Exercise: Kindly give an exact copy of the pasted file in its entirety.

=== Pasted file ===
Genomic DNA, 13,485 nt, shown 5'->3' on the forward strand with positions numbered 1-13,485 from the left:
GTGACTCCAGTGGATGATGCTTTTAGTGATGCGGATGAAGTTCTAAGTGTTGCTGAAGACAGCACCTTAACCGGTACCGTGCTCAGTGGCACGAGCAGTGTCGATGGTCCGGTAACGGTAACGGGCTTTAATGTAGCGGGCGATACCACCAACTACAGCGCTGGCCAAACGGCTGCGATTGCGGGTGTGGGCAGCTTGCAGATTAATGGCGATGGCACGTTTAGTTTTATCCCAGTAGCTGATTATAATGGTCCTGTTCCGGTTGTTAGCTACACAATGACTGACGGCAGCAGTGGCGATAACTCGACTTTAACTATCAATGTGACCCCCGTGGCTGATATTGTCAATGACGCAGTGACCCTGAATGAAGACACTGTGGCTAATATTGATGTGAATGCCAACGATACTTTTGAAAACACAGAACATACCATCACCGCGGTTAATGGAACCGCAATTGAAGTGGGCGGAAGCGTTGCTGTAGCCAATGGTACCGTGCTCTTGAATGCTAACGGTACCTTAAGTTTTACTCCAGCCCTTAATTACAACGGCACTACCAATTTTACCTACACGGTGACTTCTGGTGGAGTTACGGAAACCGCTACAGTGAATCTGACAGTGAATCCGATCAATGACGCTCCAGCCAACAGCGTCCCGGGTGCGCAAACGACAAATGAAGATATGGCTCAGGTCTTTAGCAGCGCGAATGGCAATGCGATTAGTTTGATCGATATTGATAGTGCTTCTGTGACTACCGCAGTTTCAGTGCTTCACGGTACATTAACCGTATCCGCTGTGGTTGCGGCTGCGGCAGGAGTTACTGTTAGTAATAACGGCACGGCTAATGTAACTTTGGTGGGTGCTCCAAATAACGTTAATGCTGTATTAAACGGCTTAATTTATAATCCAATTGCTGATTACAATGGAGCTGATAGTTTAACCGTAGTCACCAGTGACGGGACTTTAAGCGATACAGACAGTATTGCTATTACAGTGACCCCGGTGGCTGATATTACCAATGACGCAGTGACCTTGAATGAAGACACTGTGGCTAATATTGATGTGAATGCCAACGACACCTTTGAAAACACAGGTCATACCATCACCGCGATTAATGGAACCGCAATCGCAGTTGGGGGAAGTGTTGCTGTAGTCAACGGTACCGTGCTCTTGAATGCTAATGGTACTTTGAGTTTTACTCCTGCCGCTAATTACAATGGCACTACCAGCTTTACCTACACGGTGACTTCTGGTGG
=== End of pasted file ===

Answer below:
Genomic DNA, 13,485 nt, shown 5'->3' on the forward strand with positions numbered 1-13,485 from the left:
GTGACTCCAGTGGATGATGCTTTTAGTGATGCGGATGAAGTTCTAAGTGTTGCTGAAGACAGCACCTTAACCGGTACCGTGCTCAGTGGCACGAGCAGTGTCGATGGTCCGGTAACGGTAACGGGCTTTAATGTAGCGGGCGATACCACCAACTACAGCGCTGGCCAAACGGCTGCGATTGCGGGTGTGGGCAGCTTGCAGATTAATGGCGATGGCACGTTTAGTTTTATCCCAGTAGCTGATTATAATGGTCCTGTTCCGGTTGTTAGCTACACAATGACTGACGGCAGCAGTGGCGATAACTCGACTTTAACTATCAATGTGACCCCCGTGGCTGATATTGTCAATGACGCAGTGACCCTGAATGAAGACACTGTGGCTAATATTGATGTGAATGCCAACGATACTTTTGAAAACACAGAACATACCATCACCGCGGTTAATGGAACCGCAATTGAAGTGGGCGGAAGCGTTGCTGTAGCCAATGGTACCGTGCTCTTGAATGCTAACGGTACCTTAAGTTTTACTCCAGCCCTTAATTACAACGGCACTACCAATTTTACCTACACGGTGACTTCTGGTGGAGTTACGGAAACCGCTACAGTGAATCTGACAGTGAATCCGATCAATGACGCTCCAGCCAACAGCGTCCCGGGTGCGCAAACGACAAATGAAGATATGGCTCAGGTCTTTAGCAGCGCGAATGGCAATGCGATTAGTTTGATCGATATTGATAGTGCTTCTGTGACTACCGCAGTTTCAGTGCTTCACGGTACATTAACCGTATCCGCTGTGGTTGCGGCTGCGGCAGGAGTTACTGTTAGTAATAACGGCACGGCTAATGTAACTTTGGTGGGTGCTCCAAATAACGTTAATGCTGTATTAAACGGCTTAATTTATAATCCAATTGCTGATTACAATGGAGCTGATAGTTTAACCGTAGTCACCAGTGACGGGACTTTAAGCGATACAGACAGTATTGCTATTACAGTGACCCCGGTGGCTGATATTACCAATGACGCAGTGACCTTGAATGAAGACACTGTGGCTAATATTGATGTGAATGCCAACGACACCTTTGAAAACACAGGTCATACCATCACCGCGATTAATGGAACCGCAATCGCAGTTGGGGGAAGTGTTGCTGTAGTCAACGGTACCGTGCTCTTGAATGCTAATGGTACTTTGAGTTTTACTCCTGCCGCTAATTACAATGGCACTACCAGCTTTACCTACACGGTGACTTCTGGTGG